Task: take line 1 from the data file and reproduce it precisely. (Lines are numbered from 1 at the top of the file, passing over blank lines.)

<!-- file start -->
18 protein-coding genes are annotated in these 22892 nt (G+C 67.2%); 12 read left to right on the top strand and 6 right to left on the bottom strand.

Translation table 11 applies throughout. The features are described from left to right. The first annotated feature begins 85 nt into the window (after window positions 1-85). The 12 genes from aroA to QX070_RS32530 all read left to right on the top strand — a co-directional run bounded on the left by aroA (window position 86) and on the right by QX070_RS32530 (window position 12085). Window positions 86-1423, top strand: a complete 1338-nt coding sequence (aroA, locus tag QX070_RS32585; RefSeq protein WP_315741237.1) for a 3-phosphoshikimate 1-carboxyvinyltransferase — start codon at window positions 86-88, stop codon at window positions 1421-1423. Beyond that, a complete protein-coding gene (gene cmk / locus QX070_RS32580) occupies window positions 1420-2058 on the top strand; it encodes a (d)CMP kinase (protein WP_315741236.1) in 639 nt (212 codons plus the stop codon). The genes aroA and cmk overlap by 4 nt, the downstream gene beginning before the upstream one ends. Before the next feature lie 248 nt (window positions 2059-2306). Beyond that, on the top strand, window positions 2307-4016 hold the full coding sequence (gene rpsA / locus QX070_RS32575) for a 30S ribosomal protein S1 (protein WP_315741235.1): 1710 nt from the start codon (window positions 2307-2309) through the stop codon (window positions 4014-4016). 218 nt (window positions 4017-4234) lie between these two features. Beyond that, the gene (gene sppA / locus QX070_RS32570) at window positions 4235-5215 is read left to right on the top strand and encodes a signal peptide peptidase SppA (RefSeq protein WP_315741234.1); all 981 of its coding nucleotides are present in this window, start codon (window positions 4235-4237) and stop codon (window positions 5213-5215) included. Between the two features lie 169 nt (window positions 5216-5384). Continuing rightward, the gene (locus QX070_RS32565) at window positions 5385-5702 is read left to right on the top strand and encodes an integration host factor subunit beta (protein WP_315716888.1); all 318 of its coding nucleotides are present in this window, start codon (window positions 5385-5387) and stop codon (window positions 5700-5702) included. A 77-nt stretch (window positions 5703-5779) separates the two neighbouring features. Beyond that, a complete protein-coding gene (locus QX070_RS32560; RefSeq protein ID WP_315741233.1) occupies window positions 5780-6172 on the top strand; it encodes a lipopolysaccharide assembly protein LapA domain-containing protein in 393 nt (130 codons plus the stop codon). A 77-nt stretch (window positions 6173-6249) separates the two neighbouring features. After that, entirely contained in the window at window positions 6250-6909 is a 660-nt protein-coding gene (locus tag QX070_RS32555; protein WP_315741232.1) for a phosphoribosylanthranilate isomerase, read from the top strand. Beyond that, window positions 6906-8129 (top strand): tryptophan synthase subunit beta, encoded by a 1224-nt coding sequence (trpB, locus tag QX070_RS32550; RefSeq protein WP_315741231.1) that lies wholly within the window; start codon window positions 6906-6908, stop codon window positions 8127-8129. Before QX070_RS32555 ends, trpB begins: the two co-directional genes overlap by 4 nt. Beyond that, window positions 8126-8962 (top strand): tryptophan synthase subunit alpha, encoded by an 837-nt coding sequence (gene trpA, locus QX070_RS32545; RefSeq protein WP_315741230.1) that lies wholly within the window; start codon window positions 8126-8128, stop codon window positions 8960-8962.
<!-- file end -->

18 protein-coding genes are annotated in these 22892 nt (G+C 67.2%); 12 read left to right on the top strand and 6 right to left on the bottom strand.